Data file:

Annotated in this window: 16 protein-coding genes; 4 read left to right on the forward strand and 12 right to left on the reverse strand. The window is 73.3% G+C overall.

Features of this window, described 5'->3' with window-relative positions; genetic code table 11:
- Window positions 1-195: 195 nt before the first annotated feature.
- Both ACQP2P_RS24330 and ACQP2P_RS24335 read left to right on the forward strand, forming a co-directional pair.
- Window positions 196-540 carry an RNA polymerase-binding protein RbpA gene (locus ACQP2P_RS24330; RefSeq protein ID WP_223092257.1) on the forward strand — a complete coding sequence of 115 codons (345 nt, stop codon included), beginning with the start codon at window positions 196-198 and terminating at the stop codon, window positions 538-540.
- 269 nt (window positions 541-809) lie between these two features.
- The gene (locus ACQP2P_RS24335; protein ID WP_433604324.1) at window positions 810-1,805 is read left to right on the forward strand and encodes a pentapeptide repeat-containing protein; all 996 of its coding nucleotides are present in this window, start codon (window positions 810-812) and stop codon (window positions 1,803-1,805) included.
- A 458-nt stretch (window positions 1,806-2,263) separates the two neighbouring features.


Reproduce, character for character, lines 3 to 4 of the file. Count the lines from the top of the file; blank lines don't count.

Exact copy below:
- Window positions 1-195: 195 nt before the first annotated feature.
- Both ACQP2P_RS24330 and ACQP2P_RS24335 read left to right on the forward strand, forming a co-directional pair.